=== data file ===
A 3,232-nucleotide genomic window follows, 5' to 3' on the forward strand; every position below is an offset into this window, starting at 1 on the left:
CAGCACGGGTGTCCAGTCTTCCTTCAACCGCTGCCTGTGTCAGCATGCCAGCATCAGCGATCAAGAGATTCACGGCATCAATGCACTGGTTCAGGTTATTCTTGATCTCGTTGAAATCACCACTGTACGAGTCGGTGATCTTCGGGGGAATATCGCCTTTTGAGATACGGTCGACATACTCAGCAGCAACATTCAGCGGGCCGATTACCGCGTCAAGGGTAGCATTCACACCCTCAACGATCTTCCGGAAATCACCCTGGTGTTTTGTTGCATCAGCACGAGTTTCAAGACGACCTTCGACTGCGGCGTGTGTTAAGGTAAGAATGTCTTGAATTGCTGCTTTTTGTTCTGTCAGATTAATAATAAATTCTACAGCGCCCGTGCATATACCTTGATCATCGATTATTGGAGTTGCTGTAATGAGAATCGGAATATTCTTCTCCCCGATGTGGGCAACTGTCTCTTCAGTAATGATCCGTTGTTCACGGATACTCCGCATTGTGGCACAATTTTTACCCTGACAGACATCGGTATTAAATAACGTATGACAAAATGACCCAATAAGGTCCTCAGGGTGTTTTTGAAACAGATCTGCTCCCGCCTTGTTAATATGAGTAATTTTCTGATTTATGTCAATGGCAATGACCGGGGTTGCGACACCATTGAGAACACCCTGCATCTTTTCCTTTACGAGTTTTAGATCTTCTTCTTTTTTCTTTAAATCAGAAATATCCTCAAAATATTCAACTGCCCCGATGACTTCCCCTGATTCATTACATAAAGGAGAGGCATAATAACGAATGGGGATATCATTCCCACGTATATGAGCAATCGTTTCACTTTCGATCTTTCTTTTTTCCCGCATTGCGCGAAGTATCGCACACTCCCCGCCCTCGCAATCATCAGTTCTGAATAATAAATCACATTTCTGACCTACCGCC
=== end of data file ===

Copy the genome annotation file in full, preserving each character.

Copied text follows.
A 3,232-nucleotide genomic window follows, 5' to 3' on the forward strand; every position below is an offset into this window, starting at 1 on the left:
CAGCACGGGTGTCCAGTCTTCCTTCAACCGCTGCCTGTGTCAGCATGCCAGCATCAGCGATCAAGAGATTCACGGCATCAATGCACTGGTTCAGGTTATTCTTGATCTCGTTGAAATCACCACTGTACGAGTCGGTGATCTTCGGGGGAATATCGCCTTTTGAGATACGGTCGACATACTCAGCAGCAACATTCAGCGGGCCGATTACCGCGTCAAGGGTAGCATTCACACCCTCAACGATCTTCCGGAAATCACCCTGGTGTTTTGTTGCATCAGCACGAGTTTCAAGACGACCTTCGACTGCGGCGTGTGTTAAGGTAAGAATGTCTTGAATTGCTGCTTTTTGTTCTGTCAGATTAATAATAAATTCTACAGCGCCCGTGCATATACCTTGATCATCGATTATTGGAGTTGCTGTAATGAGAATCGGAATATTCTTCTCCCCGATGTGGGCAACTGTCTCTTCAGTAATGATCCGTTGTTCACGGATACTCCGCATTGTGGCACAATTTTTACCCTGACAGACATCGGTATTAAATAACGTATGACAAAATGACCCAATAAGGTCCTCAGGGTGTTTTTGAAACAGATCTGCTCCCGCCTTGTTAATATGAGTAATTTTCTGATTTATGTCAATGGCAATGACCGGGGTTGCGACACCATTGAGAACACCCTGCATCTTTTCCTTTACGAGTTTTAGATCTTCTTCTTTTTTCTTTAAATCAGAAATATCCTCAAAATATTCAACTGCCCCGATGACTTCCCCTGATTCATTACATAAAGGAGAGGCATAATAACGAATGGGGATATCATTCCCACGTATATGAGCAATCGTTTCACTTTCGATCTTTCTTTTTTCCCGCATTGCGCGAAGTATCGCACACTCCCCGCCCTCGCAATCATCAGTTCTGAATAATAAATCACATTTCTGACCTACCGCC